Officials running the University’s internship fund want more students to apply for the grants.
The application deadlines for grants were each extended by a month and updates to the funds’ website provide students with more directions for their applications. Student leaders and officials say these changes are designed to increase the number of students who apply for the grants and to encourage those who receive financial aid to continue to pursue internships.
Rachel Brown, the assistant provost for University Career Services, said students should now have more time to secure internships before applying for the grants.
“Because of the extended deadline, more students will have time to search and secure an internship for the following semester, so we anticipate more applications,” Brown said.
Applications for this fall semester were set to close in June but instead remained open into July. Applicants for the upcoming spring semester have until Nov. 15 to apply and will be notified of their application status by Dec. 15, according to the program’s website.
Brown added that updates to the funds’ website — which feature more student videos, sample applications and information on past recipients — will give students more information about the grant.
Since launching in 2013, more than 265 students have received grants, totaling $450,000. Last fiscal year, the Career Services Council reached its fundraising goal of more than $200,000 in donations from alumni, trustees and parents.
Internship funds have been a major focus for University officials and donors. In 2015, a student-led push to start discounted academic credits for internships was approved and the Princeton Review named GW the top university in the country for internships two years in a row.
Student Association President Erika Feinman said while they and other SA leaders would like to eventually transition to a rolling deadline for grant applications, the upgrades to the website will better guide students through the application process for now.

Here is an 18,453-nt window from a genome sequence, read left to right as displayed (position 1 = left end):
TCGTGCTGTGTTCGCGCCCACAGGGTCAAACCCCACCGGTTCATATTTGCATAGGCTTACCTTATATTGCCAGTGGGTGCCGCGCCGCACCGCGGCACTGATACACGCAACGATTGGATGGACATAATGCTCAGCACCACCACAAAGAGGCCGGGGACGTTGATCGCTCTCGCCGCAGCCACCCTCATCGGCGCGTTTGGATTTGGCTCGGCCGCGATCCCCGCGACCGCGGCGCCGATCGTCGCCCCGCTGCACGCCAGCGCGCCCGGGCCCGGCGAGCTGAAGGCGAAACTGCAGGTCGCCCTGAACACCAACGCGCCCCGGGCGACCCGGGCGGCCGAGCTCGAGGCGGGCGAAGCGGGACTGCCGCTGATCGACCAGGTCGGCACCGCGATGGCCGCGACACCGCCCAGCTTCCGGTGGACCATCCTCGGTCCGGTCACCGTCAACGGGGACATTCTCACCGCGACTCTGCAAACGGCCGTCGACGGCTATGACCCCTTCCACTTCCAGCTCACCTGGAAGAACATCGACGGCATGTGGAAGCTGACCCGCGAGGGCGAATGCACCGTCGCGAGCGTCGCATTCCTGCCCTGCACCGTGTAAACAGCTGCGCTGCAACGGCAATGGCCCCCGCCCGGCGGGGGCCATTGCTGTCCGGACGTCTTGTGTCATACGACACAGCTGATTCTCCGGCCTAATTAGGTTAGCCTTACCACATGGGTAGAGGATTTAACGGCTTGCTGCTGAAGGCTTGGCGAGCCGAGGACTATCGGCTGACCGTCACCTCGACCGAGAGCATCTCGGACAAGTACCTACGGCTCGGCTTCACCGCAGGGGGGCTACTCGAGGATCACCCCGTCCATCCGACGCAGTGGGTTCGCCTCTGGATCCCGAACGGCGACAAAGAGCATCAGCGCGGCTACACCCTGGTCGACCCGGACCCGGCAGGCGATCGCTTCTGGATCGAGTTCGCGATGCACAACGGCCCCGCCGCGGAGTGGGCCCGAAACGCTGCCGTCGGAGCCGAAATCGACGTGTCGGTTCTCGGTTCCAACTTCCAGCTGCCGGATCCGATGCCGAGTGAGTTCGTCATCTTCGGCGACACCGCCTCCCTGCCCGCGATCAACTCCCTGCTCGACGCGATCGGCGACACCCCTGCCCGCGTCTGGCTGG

The fund has altered its language on the website slightly to clarify that students who are paid for their internships but are still not earning enough to live and work in D.C. can still apply for the grants, Feinman added.
“We are hoping that by adding this language, students will have more access to this support,” Feinman said.
After completing their internships, recipients also will be required to submit a photo of themselves on-site working, write thank-you notes, create a blog of their experience and receive an internship evaluation from their supervisors, according to the website.
Ciaran Lithgow, a senior and one of the fund’s current recipients, said they first heard about the unpaid internship funds through their political science adviser. Lithgow was encouraged to follow through with the application because the website made it straight-forward.
“What particularly helped was having two sample applications to review during the process. I don’t think I would’ve gotten the scholarship without that,” Lithgow said.
Lithgow added that the application, which consists of three essay questions, is designed to evaluate whether a student has clear career goals, contributes to the GW or D.C. community and is financially deserving.
Victoria Luckenbaugh, a junior and former fund recipient, said she learned about the grants by meeting with a career coach.
“In the application, it’s important to articulate how the internship relates not just to your major but also to your career goals,” Luckenbaugh said.
Luckenbaugh said the application process for the internship fund is getting more competitive because so many GW students now apply for the grants.